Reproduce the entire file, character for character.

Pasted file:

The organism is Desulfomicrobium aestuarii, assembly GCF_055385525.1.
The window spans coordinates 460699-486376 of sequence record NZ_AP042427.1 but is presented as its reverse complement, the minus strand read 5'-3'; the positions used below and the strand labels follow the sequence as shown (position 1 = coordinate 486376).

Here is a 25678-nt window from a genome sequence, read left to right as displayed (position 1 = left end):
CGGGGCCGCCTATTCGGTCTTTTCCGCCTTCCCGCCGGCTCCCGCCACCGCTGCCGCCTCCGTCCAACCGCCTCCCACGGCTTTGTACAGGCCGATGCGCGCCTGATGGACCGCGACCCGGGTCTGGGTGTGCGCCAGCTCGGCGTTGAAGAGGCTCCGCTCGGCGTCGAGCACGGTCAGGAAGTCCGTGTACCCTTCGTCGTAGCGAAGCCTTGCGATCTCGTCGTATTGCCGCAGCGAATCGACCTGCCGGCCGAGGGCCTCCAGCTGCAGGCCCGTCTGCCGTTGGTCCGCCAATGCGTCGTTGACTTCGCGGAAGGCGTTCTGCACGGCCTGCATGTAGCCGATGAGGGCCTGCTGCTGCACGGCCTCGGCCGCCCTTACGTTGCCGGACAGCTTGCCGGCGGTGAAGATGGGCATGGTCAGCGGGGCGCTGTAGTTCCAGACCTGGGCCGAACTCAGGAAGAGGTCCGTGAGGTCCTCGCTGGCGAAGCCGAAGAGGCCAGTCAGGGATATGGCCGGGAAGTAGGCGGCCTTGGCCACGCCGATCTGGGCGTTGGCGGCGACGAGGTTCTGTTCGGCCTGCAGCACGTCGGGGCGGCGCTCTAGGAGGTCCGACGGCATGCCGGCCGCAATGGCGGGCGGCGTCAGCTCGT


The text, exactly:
The organism is Desulfomicrobium aestuarii, assembly GCF_055385525.1.
The window spans coordinates 460699-486376 of sequence record NZ_AP042427.1 but is presented as its reverse complement, the minus strand read 5'-3'; the positions used below and the strand labels follow the sequence as shown (position 1 = coordinate 486376).

Here is a 25678-nt window from a genome sequence, read left to right as displayed (position 1 = left end):
CGGGGCCGCCTATTCGGTCTTTTCCGCCTTCCCGCCGGCTCCCGCCACCGCTGCCGCCTCCGTCCAACCGCCTCCCACGGCTTTGTACAGGCCGATGCGCGCCTGATGGACCGCGACCCGGGTCTGGGTGTGCGCCAGCTCGGCGTTGAAGAGGCTCCGCTCGGCGTCGAGCACGGTCAGGAAGTCCGTGTACCCTTCGTCGTAGCGAAGCCTTGCGATCTCGTCGTATTGCCGCAGCGAATCGACCTGCCGGCCGAGGGCCTCCAGCTGCAGGCCCGTCTGCCGTTGGTCCGCCAATGCGTCGTTGACTTCGCGGAAGGCGTTCTGCACGGCCTGCATGTAGCCGATGAGGGCCTGCTGCTGCACGGCCTCGGCCGCCCTTACGTTGCCGGACAGCTTGCCGGCGGTGAAGATGGGCATGGTCAGCGGGGCGCTGTAGTTCCAGACCTGGGCCGAACTCAGGAAGAGGTCCGTGAGGTCCTCGCTGGCGAAGCCGAAGAGGCCAGTCAGGGATATGGCCGGGAAGTAGGCGGCCTTGGCCACGCCGATCTGGGCGTTGGCGGCGACGAGGTTCTGTTCGGCCTGCAGCACGTCGGGGCGGCGCTCTAGGAGGTCCGACGGCATGCCGGCCGCAATGGCGGGCGGCGTCAGCTCGT